# 2. The Knoxx Axiom stock absorbs recoil where the pistol grip meets the main stock and where the stock tube enters the butt-stock assembly.
The Knoxx stock is available in two versions, identical in outer appearance. The first is made from a billet of aluminum and has a powder coating. The second is made from fiberglass-reinforced polymer to save weight at the expense of rigidity.

Burris Optics, based in Greeley, Colorado, has origins in the 1970s from Redfield. In 2003, Burris introduced the Xtreme Tactical scope line to provide features required for tactical and long-range shooting.

Legacy Sports International, Howa's U.S. importer, sent me two Axiom rifles chambered in .308 Winchester. The first has the aluminum stock, the second has the molded polymer stock. The former seems stouter, but is noticeably heavier. Both rifles have a 24-inch heavy barrel and are otherwise identical. They came with zero-degree cant Picatinny rails for ease of scope mounting.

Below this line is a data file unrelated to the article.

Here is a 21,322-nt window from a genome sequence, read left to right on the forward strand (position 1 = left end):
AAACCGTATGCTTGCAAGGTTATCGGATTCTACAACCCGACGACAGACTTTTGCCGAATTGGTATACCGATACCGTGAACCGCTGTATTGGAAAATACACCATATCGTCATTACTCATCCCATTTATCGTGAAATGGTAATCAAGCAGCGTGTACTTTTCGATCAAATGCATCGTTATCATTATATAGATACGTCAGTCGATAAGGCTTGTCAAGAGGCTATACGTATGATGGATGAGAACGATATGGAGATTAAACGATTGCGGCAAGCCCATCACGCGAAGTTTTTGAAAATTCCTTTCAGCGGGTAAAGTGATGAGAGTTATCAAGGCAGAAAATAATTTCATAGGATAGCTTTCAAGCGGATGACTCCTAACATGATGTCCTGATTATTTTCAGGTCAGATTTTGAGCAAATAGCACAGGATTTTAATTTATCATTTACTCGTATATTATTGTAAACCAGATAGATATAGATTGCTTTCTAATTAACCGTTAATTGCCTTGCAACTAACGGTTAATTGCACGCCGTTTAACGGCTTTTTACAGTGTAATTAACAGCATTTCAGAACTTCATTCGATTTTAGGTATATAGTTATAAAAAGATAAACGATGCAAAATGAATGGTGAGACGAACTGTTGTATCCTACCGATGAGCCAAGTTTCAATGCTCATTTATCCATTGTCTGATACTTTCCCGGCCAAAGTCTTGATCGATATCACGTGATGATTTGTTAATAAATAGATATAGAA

The Axiom stock is easily adjusted for length of pull, and provides reasonably good ergonomics. The supplied cheek riser put my head at more or less the right height for scope use, unlike many sporter stocks which have a comb height more appropriate for iron sights. While the pistol grip has an unconventional look for a hunting rifle, it provides good control of the rifle and AR-15 shooters will feel at home. A sling stud on the bottom of the fore-end accommodates a Harris bipod.

# 3. The Axiom can be disassembled into three main parts - butt-stock, pistol grip and stock tube, and barreled action - with just a hex wrench.
On the theory that the scope should cost about as much as the rifle it's going on, I chose a Burris 3-12x50 mm XTR scope. Twelve power magnification is enough to shoot practical targets out to 1000 yards, if the rifle and shooter are up to it, and it saves weight compared to higher-magnification options. The XTR has target-style windage and elevation turrets with caps. On the left-hand side of the turrets is a unified parallax and focus adjustment on the inside, with the reticle illumination brightness control on the outside.